Denilson’s back injury is a huge blow for Arsenal who will miss the Brazilian’s industry and protection he provides in central midfield.
“Denilson has a small fracture in his back,” said manager Arsene Wenger. “He will be out for two months.” The news nearly had me doing an Ashley Cole swerve off the road (incidentally Nicklas Bendtner was not in the same car as me, nor was it an Aston Martin). The Brazilian has become a crucial piece of the Arsenal puzzle, his hard work and expert reading of the game adding great balance to the side. But he still remains underrated and unsung; BBC Sport made it their top story when it broke but only offering a couple of lines and an old(ish) quote further underlines his under appreciation.
The criticism of Denilson reminds me of that of Ray Wilkins, now Chelsea coach but without all the ball throwing at referees. His tendency to pass sideways gave him the nickname The Crab but as one top Brazilian coach viewed it, passing the ball to the correct person was a skill which requires strong discipline, decision-making and a large dose of unselfishness. And while Denilson’s technique is not quite as strong as the former Milan man, the potential is there to become more expansive and all-rounded since he has played a creative role in the past. It’s always been his mental attributes that set him apart and one which enabled him to compete with those older than him while at São Paulo.
Denilson’s injury woe started against Manchester City, taken off early in the second half and with Arsenal behind, it was necessary for a defence-minded player to be replaced. But for some his withdrawal opened the floodgates for City to attack as three goals succeeded his substitution. And they may have a point too.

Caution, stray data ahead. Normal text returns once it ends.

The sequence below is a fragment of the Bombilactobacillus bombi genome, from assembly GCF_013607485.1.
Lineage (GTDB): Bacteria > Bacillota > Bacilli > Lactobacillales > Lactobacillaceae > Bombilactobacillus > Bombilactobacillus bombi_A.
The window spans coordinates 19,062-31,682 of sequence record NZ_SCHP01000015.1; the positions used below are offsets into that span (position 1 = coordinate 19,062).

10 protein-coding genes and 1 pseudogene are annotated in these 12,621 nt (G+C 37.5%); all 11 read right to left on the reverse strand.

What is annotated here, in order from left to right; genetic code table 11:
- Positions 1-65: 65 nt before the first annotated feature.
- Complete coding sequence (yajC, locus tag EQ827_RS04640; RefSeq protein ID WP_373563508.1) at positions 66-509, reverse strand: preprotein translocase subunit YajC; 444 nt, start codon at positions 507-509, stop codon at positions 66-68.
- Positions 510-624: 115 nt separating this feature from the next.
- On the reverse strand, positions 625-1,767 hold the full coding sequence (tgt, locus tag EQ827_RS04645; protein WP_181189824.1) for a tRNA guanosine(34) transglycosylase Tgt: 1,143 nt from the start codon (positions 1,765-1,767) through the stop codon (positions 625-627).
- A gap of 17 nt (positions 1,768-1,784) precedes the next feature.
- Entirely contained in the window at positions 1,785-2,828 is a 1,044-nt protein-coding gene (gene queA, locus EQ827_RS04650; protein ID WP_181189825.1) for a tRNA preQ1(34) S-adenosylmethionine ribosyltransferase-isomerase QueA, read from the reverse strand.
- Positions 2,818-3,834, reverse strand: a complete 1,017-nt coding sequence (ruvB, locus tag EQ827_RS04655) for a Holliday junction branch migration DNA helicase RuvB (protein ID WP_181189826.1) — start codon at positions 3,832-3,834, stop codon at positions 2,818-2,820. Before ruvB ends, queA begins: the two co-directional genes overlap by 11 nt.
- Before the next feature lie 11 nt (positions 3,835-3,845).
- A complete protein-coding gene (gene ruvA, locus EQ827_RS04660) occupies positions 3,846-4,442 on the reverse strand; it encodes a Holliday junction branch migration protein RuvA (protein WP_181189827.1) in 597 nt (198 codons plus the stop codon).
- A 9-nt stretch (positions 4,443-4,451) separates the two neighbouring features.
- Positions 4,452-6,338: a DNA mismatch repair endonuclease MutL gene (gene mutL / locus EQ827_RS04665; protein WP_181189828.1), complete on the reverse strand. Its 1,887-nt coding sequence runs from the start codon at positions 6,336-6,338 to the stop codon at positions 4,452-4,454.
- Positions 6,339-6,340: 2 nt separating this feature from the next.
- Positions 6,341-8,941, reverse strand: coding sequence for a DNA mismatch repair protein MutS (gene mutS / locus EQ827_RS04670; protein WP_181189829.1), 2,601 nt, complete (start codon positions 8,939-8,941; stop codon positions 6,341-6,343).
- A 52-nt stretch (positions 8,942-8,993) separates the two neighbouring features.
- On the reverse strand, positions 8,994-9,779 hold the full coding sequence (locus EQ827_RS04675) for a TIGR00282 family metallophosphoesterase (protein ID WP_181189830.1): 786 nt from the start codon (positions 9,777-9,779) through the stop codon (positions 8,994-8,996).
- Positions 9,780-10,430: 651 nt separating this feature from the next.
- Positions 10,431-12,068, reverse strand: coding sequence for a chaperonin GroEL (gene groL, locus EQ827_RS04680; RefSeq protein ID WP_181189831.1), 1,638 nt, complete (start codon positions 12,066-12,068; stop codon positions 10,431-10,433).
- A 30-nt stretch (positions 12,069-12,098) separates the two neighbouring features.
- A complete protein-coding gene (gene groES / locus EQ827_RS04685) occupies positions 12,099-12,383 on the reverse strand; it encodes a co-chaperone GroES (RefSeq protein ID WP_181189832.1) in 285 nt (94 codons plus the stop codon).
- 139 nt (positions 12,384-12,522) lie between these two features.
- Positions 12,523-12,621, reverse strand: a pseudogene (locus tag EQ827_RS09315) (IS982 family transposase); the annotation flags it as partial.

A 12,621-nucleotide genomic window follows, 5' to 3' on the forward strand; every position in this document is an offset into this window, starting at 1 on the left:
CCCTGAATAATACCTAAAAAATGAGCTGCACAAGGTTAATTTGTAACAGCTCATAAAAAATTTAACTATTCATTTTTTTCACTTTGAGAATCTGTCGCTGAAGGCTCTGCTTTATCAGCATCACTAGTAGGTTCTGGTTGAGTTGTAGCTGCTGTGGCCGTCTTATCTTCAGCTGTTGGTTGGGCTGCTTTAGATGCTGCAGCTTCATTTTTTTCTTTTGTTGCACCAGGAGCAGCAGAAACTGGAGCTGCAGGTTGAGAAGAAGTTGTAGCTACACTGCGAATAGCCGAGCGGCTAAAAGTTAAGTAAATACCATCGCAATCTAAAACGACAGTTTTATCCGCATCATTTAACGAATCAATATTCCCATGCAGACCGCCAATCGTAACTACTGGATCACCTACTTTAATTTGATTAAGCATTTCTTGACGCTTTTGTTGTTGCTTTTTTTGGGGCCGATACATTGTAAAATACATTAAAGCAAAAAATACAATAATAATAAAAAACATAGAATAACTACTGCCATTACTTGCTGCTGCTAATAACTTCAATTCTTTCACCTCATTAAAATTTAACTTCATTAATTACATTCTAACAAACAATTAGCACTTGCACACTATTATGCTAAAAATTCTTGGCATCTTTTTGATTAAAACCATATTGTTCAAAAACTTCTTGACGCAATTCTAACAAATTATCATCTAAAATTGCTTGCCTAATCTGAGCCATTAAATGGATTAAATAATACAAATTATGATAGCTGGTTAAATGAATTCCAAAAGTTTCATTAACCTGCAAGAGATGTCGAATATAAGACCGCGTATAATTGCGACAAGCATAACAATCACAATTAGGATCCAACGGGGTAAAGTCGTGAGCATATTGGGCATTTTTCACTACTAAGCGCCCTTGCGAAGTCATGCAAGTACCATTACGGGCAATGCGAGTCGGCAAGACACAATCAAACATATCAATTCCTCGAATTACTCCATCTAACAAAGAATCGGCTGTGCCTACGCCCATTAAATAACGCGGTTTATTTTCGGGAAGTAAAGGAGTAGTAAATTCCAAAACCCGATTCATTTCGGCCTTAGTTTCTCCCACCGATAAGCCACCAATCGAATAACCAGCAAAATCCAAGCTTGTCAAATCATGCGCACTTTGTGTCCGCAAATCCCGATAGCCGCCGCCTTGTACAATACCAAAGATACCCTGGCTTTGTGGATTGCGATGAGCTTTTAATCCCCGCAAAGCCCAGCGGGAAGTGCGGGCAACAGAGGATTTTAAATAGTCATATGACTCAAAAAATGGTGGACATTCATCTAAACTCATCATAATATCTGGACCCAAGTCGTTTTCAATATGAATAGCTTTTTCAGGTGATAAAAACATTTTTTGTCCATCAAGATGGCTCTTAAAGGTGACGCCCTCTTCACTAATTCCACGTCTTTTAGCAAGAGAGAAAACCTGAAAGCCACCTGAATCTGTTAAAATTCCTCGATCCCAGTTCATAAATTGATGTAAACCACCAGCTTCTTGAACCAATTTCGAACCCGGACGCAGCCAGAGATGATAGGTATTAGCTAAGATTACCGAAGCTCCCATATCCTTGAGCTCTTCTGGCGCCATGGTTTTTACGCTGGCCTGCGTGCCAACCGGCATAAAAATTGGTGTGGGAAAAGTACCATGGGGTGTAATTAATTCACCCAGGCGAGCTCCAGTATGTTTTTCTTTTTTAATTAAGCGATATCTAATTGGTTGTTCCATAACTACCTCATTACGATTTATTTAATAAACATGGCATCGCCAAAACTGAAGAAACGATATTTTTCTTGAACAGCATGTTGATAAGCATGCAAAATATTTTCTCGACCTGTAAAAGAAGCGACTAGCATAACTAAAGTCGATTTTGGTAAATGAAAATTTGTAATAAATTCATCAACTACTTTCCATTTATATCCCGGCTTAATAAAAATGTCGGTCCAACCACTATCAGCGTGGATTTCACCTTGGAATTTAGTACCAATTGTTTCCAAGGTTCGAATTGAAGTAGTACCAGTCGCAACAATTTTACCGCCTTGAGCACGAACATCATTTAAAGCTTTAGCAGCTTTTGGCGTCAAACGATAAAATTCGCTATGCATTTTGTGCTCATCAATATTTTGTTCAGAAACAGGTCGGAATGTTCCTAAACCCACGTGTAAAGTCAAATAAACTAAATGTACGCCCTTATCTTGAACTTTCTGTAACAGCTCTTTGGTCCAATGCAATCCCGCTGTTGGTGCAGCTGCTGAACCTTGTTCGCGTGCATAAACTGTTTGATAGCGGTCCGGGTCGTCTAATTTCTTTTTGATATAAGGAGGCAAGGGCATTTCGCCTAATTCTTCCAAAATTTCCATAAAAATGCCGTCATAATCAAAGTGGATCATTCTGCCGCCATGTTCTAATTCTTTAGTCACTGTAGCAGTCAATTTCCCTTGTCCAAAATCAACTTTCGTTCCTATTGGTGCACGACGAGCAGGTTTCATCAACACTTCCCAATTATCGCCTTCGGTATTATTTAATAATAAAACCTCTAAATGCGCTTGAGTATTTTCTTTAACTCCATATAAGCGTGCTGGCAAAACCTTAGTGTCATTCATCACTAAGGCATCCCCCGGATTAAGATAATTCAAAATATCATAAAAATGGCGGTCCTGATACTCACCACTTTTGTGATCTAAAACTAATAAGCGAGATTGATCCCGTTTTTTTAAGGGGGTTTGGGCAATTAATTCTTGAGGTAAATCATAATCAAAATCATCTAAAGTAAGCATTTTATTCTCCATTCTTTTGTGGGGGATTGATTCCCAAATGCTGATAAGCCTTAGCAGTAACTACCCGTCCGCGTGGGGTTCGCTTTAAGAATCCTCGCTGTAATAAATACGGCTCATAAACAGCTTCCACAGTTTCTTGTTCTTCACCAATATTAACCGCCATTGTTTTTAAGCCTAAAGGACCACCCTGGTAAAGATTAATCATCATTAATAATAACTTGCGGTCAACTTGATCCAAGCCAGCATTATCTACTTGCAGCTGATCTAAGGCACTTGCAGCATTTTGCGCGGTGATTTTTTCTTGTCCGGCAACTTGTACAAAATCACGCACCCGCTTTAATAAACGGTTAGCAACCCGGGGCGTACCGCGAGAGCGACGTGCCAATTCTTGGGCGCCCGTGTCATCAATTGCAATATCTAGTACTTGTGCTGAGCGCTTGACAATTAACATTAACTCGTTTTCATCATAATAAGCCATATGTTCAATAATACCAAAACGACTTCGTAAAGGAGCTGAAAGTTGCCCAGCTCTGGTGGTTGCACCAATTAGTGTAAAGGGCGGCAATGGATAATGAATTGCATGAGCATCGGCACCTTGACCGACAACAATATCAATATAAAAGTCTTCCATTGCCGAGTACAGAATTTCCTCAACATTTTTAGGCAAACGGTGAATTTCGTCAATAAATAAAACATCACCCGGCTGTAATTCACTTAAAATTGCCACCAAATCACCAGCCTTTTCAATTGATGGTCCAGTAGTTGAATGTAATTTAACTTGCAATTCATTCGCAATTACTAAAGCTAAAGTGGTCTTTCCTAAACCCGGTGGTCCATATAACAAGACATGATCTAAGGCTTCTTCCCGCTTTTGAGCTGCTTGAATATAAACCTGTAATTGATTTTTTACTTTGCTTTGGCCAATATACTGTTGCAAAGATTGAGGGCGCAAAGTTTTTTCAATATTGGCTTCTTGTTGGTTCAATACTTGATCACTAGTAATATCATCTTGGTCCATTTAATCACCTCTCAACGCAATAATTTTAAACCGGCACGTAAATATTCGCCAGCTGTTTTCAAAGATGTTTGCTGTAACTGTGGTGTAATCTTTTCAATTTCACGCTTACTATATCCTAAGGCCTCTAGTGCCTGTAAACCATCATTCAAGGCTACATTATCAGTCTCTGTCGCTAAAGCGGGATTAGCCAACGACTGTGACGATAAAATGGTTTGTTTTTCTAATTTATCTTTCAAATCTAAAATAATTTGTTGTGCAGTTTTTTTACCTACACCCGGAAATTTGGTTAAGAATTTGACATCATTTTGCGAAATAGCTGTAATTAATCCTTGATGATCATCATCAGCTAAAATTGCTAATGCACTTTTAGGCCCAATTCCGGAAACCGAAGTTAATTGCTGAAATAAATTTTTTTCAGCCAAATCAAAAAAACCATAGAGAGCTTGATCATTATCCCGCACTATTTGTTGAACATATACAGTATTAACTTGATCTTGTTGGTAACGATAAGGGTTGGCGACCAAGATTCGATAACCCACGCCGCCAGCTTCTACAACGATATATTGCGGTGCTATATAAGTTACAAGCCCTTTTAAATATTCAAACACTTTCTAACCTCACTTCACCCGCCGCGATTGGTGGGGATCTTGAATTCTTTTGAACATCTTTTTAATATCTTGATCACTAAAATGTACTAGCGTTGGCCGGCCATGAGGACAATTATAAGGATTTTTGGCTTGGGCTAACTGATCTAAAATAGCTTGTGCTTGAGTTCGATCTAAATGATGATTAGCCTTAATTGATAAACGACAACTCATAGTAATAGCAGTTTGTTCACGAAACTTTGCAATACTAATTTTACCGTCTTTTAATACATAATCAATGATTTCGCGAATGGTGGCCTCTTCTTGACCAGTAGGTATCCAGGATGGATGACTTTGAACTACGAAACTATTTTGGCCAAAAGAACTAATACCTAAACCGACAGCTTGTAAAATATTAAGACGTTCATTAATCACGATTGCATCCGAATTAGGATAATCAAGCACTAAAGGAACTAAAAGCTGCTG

It would be unrealistic to attribute Arsenal’s slight dip of form since that game to one player but his non-participation has had a slight effect on the balance of the side. With the Gunners playing a high intensity 4-3-3 pressing game that means the distances both in attack and defence have to be right. With Denilson in the set-up, the formation can play close to a 4-2-3-1 when attacking allowing Fabregas to contribute ‘between the lines’ and in dangerous areas. When defending, it’s imperative to close down together and usually that means playing in a line so that the space and angle in the pass is shortened. A case in example is Iniesta and Xavi who drop back quickly if the ball is lost to help Yaya Toure. With Denilson, even if Fabregas was not quite as back as he should be, the organisation gave more steel to the side.
It will be up to Ramsey, Diaby and indeed Fabregas to make the necessary step up in terms of balance. Wenger was encouraged with Diaby’s brief cameo in defensive midfield against Manchester United and while he has all the tools technically, it’s his mental application which will decide if he remains an enigma. Ramsey on the other hand has thoroughly impressed Wenger on both accounts, now just lacking the experience to stamp his authority. The game against Olympiakos showed greater improvement in application and attitude with Diaby in particular providing better understanding of the defensive work required.
Rather ironically however, with Denilson out of the side the team picked up their first two clean sheets in the league. The proof may be in the pudding comparing the two performance levels but there is no doubt Denilson has made himself a vital part of the team’s dynamics.